I recently ran into a manifestation of this phenomenon in the works of Michio Kaku, a self-professed man of science. In his book, The Future of the Mind, Kaku provides his audience with an overview of the CIA's MKULTRA program of mind control research. He mentions the planned use of the microwave auditory effect to craft a maching that would project a human voice in the head of its target victim. He quickly dismisses this idea by claiming that the microwave auditory effect "most likely violated the laws of physics, since the human brain cannot receive microwave radiation." (p. 185)
What Kaku does not mention is that a significant amount of research effort was expended on investigating the microwave auditory effect outside of the MKULTRA program. It is a real life phenomenon that promises to bear fruits far more productive than mind control machines. Kaku does himself and his audience a great disservice by so glibly dismissing something so useful. He also does a disservice to the civilian researchers who spent long hours investigating the phenomenon with both human and non-human animal test subjects. He does a disservice to the laws of physics by implying that he knows them fully.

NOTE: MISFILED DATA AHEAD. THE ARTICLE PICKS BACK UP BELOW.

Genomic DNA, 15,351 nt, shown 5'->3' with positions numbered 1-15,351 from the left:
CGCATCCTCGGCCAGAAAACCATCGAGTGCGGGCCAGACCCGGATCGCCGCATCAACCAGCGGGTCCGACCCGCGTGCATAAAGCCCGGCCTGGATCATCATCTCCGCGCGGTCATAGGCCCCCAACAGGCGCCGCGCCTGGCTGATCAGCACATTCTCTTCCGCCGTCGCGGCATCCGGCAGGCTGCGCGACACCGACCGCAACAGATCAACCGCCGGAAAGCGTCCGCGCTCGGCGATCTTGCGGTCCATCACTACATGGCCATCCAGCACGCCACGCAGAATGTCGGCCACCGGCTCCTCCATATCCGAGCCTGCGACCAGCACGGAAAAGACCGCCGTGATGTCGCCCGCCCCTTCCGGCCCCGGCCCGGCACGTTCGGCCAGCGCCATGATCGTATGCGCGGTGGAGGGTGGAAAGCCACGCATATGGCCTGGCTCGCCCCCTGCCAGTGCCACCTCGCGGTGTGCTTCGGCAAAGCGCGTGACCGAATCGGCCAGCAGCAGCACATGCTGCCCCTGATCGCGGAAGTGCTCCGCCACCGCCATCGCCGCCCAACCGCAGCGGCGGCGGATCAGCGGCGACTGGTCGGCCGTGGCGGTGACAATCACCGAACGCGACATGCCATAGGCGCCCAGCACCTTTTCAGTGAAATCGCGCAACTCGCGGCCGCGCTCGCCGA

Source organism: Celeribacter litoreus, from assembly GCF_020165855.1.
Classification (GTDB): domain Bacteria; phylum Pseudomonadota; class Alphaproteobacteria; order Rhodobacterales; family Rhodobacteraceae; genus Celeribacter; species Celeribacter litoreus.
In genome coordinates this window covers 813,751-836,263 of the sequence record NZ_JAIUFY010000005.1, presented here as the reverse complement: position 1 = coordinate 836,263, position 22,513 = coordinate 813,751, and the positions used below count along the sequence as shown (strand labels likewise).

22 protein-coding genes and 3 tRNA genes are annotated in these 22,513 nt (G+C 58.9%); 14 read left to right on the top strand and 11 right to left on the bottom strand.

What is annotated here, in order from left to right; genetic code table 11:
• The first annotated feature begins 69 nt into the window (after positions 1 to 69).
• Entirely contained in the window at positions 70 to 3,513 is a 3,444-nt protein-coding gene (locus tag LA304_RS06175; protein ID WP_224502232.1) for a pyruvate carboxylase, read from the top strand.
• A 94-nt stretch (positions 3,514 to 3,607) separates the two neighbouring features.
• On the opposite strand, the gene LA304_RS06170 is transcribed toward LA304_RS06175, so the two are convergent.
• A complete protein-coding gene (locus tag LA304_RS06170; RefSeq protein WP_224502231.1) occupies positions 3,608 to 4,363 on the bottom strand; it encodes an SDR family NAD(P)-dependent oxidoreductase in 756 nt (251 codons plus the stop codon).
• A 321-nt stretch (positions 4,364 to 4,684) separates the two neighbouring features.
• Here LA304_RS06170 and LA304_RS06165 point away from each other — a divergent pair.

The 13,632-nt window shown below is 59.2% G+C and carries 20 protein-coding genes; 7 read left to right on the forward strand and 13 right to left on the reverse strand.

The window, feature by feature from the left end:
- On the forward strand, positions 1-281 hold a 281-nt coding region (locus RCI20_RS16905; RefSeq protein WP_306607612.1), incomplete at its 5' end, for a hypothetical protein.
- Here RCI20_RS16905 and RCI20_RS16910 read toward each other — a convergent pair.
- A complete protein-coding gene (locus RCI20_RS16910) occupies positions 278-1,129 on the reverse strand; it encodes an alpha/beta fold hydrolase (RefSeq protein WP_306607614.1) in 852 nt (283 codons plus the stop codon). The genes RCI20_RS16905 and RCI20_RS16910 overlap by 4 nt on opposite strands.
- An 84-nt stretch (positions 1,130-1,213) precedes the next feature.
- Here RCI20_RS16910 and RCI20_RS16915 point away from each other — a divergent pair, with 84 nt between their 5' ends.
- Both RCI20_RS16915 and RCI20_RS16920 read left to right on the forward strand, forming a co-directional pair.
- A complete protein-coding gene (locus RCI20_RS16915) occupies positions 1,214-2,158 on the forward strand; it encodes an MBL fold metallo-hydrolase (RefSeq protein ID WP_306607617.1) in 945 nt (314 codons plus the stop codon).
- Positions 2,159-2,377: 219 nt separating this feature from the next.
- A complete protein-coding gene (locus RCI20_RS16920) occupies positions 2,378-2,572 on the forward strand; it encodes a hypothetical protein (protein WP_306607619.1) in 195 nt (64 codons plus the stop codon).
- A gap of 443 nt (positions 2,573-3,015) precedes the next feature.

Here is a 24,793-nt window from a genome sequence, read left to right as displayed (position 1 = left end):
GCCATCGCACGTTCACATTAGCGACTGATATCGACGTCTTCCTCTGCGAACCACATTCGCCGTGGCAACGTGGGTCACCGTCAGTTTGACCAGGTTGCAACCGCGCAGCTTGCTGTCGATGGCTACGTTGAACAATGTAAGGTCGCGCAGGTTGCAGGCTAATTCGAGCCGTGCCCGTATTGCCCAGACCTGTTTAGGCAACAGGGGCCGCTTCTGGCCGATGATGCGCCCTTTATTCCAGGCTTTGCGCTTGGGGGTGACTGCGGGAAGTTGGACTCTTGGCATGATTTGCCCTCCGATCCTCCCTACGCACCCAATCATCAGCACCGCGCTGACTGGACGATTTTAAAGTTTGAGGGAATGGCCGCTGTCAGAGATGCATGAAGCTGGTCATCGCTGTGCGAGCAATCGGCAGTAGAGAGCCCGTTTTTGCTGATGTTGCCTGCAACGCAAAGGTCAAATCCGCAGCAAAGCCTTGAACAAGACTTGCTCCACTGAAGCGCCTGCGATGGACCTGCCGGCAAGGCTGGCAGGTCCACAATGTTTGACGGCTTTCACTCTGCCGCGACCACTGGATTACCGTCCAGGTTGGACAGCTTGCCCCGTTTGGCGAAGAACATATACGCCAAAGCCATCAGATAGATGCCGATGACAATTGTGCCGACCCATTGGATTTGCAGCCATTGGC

When someone claims to be a scientist yet foresakes scientific rigor for pedantic posturing, one can only conclude he or she is a fake scientist. In such a case, the label pseudo-science is quite apropos. I will not even go into Kaku's poor performance when it comes to aerodynamic contrail recognition. That is a topic worthy of conspiracy theory.